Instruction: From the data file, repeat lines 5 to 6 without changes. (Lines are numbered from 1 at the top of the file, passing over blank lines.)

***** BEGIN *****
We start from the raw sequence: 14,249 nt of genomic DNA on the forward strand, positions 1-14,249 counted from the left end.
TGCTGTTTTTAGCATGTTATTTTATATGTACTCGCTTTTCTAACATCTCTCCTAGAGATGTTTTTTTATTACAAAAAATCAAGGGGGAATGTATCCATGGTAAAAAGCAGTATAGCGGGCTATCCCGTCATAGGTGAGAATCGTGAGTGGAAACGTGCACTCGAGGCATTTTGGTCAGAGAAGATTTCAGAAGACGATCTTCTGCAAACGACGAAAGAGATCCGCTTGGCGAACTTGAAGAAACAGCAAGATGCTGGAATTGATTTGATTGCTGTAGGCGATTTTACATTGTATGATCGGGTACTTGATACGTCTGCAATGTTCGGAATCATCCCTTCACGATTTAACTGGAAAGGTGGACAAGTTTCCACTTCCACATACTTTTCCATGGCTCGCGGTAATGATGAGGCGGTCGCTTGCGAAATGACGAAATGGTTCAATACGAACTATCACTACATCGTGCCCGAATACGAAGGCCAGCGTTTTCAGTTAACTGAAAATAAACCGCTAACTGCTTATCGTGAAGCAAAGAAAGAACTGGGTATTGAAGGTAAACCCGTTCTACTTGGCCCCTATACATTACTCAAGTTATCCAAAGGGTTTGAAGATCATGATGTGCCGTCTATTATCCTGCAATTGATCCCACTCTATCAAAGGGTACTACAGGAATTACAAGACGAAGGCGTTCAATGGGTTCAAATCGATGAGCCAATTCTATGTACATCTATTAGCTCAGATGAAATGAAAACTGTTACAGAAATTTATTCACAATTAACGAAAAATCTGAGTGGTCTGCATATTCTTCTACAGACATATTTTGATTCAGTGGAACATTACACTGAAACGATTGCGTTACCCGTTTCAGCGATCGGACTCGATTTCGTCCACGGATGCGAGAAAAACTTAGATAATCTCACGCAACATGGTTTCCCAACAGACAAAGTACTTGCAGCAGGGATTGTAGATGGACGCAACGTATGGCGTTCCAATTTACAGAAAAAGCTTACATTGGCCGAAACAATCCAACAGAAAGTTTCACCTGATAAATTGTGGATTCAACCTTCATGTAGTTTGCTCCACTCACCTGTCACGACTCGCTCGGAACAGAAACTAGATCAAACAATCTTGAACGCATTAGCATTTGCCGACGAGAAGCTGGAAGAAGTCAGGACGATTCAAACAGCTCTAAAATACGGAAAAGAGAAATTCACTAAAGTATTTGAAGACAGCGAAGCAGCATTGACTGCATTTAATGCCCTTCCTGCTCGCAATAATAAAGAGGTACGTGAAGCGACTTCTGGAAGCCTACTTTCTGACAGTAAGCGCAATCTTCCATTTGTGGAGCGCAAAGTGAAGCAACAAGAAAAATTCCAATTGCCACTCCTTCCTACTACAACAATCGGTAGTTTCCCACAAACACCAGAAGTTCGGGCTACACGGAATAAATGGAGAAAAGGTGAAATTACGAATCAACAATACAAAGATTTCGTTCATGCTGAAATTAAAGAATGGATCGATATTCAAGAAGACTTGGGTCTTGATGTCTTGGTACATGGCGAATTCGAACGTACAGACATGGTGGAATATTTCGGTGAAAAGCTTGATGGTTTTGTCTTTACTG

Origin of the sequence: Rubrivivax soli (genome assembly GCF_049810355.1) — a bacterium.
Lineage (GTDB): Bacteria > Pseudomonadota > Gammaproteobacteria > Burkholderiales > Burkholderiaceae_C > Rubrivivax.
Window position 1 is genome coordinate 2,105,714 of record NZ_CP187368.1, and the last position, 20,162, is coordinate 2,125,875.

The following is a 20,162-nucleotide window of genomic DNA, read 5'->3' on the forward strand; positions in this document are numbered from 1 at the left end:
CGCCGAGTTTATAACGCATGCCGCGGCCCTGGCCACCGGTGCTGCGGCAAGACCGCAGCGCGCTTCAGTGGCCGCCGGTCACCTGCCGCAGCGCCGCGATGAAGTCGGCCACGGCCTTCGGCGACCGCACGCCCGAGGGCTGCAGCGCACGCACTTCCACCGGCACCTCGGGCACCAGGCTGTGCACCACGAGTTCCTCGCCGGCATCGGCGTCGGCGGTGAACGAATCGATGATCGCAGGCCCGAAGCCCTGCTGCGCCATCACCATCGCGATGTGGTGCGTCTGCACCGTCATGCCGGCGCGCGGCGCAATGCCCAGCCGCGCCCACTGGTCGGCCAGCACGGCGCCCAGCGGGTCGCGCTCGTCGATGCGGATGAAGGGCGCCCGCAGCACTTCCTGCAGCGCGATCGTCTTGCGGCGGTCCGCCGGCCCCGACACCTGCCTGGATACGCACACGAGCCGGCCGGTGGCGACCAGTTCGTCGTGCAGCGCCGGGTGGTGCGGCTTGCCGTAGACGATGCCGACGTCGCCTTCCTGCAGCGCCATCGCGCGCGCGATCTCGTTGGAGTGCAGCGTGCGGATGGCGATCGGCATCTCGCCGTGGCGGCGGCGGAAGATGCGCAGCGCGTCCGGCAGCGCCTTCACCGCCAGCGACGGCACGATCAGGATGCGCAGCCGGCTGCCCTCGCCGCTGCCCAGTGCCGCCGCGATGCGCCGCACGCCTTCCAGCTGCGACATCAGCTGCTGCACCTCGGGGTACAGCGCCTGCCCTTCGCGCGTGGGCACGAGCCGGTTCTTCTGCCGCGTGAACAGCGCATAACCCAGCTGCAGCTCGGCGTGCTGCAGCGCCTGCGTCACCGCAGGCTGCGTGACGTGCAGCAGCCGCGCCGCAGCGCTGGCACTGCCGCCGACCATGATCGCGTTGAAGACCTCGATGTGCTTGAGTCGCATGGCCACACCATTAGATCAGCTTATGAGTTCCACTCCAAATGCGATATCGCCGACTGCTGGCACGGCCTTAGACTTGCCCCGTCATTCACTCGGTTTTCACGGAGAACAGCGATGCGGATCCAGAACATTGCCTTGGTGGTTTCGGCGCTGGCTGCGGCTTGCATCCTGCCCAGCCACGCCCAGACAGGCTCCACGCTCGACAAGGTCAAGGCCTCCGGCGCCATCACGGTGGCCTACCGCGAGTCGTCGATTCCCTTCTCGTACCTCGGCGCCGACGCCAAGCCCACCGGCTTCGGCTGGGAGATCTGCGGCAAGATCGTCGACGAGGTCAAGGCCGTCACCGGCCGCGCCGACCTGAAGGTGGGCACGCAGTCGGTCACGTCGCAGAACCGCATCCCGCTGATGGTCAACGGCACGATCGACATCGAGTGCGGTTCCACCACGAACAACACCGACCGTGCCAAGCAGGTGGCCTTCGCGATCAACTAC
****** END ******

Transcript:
Window position 1 is genome coordinate 2,105,714 of record NZ_CP187368.1, and the last position, 20,162, is coordinate 2,125,875.

The following is a 20,162-nucleotide window of genomic DNA, read 5'->3' on the forward strand; positions in this document are numbered from 1 at the left end: